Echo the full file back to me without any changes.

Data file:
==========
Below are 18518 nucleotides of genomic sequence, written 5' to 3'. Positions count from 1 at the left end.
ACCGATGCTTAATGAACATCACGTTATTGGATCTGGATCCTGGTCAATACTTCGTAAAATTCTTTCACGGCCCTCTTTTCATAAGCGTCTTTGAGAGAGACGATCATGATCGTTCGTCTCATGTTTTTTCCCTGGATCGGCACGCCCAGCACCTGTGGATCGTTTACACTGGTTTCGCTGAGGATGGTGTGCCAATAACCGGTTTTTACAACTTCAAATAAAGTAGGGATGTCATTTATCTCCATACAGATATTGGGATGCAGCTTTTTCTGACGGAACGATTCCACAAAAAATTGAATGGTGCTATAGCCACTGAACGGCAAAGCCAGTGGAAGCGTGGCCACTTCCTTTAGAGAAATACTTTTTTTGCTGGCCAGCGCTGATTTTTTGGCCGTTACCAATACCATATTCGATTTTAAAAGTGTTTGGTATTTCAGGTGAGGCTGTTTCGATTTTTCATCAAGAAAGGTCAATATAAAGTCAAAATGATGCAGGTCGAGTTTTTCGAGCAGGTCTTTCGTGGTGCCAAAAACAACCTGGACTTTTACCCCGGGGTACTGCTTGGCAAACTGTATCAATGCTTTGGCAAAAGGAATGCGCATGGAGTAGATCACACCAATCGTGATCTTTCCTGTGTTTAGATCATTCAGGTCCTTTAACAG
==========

Below are 18518 nucleotides of genomic sequence, written 5' to 3'. Positions count from 1 at the left end.
ACCGATGCTTAATGAACATCACGTTATTGGATCTGGATCCTGGTCAATACTTCGTAAAATTCTTTCACGGCCCTCTTTTCATAAGCGTCTTTGAGAGAGACGATCATGATCGTTCGTCTCATGTTTTTTCCCTGGATCGGCACGCCCAGCACCTGTGGATCGTTTACACTGGTTTCGCTGAGGATGGTGTGCCAATAACCGGTTTTTACAACTTCAAATAAAGTAGGGATGTCATTTATCTCCATACAGATATTGGGATGCAGCTTTTTCTGACGGAACGATTCCACAAAAAATTGAATGGTGCTATAGCCACTGAACGGCAAAGCCAGTGGAAGCGTGGCCACTTCCTTTAGAGAAATACTTTTTTTGCTGGCCAGCGCTGATTTTTTGGCCGTTACCAATACCATATTCGATTTTAAAAGTGTTTGGTATTTCAGGTGAGGCTGTTTCGATTTTTCATCAAGAAAGGTCAATATAAAGTCAAAATGATGCAGGTCGAGTTTTTCGAGCAGGTCTTTCGTGGTGCCAAAAACAACCTGGACTTTTACCCCGGGGTACTGCTTGGCAAACTGTATCAATGCTTTGGCAAAAGGAATGCGCATGGAGTAGATCACACCAATCGTGATCTTTCCTGTGTTTAGATCATTCAGGTCCTTTAACAG